Some parasites can be bloodborne. This means
- the parasite can be found in the bloodstream of infected people; and
- the parasite might be spread to other people through exposure to an infected person’s blood (for example, by blood transfusion or by sharing needles or syringes contaminated with blood).
Examples of parasitic diseases that can be bloodborne include African trypanosomiasis, babesiosis, Chagas disease, leishmaniasis, malaria, and toxoplasmosis. In nature, many bloodborne parasites are spread by insects (vectors), so they are also referred to as vector-borne diseases. Toxoplasma gondii is not transmitted by an insect (vector).
In the United States, the risk for vector-borne transmission is very low for these parasites except for some Babesia species.
Many factors affect whether parasites that can be found in the bloodstream might be spread by blood transfusion. Examples of some of the factors include
- how much of the parasite’s life cycle is spent in the blood;
- how many parasites might be found in the blood (in other words, the concentration or level of the parasite);
- how long the parasite stays in the body, in treated and untreated people; and
- how the parasite affects people. For example, if infected people feel sick, they might not want to donate blood or they might be deferred (turned away).
Some parasites spend most or all of their life cycle in the bloodstream, such as Babesia and Plasmodium species. Parasites, such as Trypanosoma cruzi, might be found in the blood early in an infection (the acute phase) and then at much lower levels later (the chronic phase of infection). Other parasites only migrate (travel) through the blood to get to another part of the body.
There may be cases of transfusion-transmitted parasites that go undetected and unreported, but the risk for infection is very low compared with the number of blood transfusions. In the United States since 1980, there have been published reports of cases of transfusion-associated babesiosis (>150), malaria (~50), and Chagas disease (~5). Since 1965, there have been published reports of transfusion-associated toxoplasmosis (~4).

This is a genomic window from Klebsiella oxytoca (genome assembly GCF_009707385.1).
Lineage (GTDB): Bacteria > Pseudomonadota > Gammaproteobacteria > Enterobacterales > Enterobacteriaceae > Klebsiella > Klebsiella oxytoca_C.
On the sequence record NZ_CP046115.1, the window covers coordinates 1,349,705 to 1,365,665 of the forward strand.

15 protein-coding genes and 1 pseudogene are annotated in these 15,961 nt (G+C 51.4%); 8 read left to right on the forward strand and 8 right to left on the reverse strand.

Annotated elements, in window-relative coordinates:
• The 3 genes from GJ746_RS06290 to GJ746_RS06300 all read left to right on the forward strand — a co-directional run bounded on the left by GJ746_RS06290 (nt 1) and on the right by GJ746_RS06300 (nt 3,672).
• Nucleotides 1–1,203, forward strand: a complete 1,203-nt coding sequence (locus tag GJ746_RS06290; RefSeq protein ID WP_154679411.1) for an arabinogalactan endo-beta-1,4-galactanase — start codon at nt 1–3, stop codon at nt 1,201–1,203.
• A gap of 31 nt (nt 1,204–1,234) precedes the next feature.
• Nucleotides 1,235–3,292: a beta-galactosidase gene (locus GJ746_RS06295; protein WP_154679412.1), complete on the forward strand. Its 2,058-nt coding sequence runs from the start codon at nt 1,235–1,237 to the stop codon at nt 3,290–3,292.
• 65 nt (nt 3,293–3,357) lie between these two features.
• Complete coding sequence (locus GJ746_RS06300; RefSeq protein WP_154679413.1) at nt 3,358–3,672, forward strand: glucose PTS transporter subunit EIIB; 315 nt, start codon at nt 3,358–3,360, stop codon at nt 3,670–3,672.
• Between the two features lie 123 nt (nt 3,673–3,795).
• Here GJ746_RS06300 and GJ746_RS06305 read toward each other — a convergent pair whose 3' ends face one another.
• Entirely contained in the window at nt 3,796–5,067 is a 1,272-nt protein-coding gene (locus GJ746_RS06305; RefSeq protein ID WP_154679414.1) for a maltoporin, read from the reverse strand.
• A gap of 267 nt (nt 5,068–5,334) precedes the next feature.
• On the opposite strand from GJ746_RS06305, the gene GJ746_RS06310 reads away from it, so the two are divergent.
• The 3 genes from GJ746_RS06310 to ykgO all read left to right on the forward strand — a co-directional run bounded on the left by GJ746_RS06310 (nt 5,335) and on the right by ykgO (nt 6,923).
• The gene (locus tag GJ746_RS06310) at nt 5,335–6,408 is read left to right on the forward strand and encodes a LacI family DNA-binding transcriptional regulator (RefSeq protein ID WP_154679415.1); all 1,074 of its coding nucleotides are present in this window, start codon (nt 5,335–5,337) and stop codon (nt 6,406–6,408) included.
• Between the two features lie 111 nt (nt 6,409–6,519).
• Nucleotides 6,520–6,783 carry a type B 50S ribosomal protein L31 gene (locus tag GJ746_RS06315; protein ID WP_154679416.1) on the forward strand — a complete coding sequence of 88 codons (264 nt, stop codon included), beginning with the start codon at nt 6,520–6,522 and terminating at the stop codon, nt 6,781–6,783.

More on: Tools for investigating potential cases of transfusion-associated parasitic diseases
Blood Donor Screening
Potential blood donors are asked if they have had babesiosis or Chagas disease. If the answer is “yes,” the person is deferred from donating blood.
Potential blood donors are also asked about their recent international travel. People who traveled to an are where malaria transmission occurs are deferred from donating blood for 1 year after their return to the United States. Former residents of areas where malaria transmission occurs will be deferred for 3 years. People diagnosed with malaria cannot donate blood for 3 years after treatment, during which time they must have remained free of symptoms of malaria.
Donated blood is tested for a number of infectious agents. Currently, most of the U.S. blood supply is screened for Trypanosoma cruzi (the parasite that causes Chagas disease). If the results are positive, the blood center will try to notify the donor. People who test positive should consult a health care provider. Health care providers may contact CDC for confirmatory testing and management information, including treatment.
More on: Chagas & Blood Donor Screening